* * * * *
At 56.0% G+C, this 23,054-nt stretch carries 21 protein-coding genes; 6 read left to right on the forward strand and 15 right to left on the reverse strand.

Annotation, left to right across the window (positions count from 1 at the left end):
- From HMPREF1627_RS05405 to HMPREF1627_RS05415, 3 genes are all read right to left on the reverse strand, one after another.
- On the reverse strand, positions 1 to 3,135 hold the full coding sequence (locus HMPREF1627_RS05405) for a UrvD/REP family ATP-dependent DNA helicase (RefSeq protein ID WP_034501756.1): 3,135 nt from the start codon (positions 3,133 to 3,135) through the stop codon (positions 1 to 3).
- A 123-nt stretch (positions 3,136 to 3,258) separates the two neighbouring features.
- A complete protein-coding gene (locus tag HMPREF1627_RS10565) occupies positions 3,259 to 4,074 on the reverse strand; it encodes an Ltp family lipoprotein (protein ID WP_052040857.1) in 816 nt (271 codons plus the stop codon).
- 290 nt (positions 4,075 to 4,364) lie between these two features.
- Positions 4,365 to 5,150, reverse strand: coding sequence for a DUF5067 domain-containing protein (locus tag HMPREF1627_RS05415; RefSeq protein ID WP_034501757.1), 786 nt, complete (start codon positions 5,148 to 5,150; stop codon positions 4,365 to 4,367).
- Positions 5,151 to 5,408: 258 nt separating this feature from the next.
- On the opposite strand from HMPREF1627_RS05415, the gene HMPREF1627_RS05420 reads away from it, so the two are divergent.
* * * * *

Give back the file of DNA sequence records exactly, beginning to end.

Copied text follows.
At 56.0% G+C, this 23,054-nt stretch carries 21 protein-coding genes; 6 read left to right on the forward strand and 15 right to left on the reverse strand.

Annotation, left to right across the window (positions count from 1 at the left end):
- From HMPREF1627_RS05405 to HMPREF1627_RS05415, 3 genes are all read right to left on the reverse strand, one after another.
- On the reverse strand, positions 1 to 3,135 hold the full coding sequence (locus HMPREF1627_RS05405) for a UrvD/REP family ATP-dependent DNA helicase (RefSeq protein ID WP_034501756.1): 3,135 nt from the start codon (positions 3,133 to 3,135) through the stop codon (positions 1 to 3).
- A 123-nt stretch (positions 3,136 to 3,258) separates the two neighbouring features.
- A complete protein-coding gene (locus tag HMPREF1627_RS10565) occupies positions 3,259 to 4,074 on the reverse strand; it encodes an Ltp family lipoprotein (protein ID WP_052040857.1) in 816 nt (271 codons plus the stop codon).
- 290 nt (positions 4,075 to 4,364) lie between these two features.
- Positions 4,365 to 5,150, reverse strand: coding sequence for a DUF5067 domain-containing protein (locus tag HMPREF1627_RS05415; RefSeq protein ID WP_034501757.1), 786 nt, complete (start codon positions 5,148 to 5,150; stop codon positions 4,365 to 4,367).
- Positions 5,151 to 5,408: 258 nt separating this feature from the next.
- On the opposite strand from HMPREF1627_RS05415, the gene HMPREF1627_RS05420 reads away from it, so the two are divergent.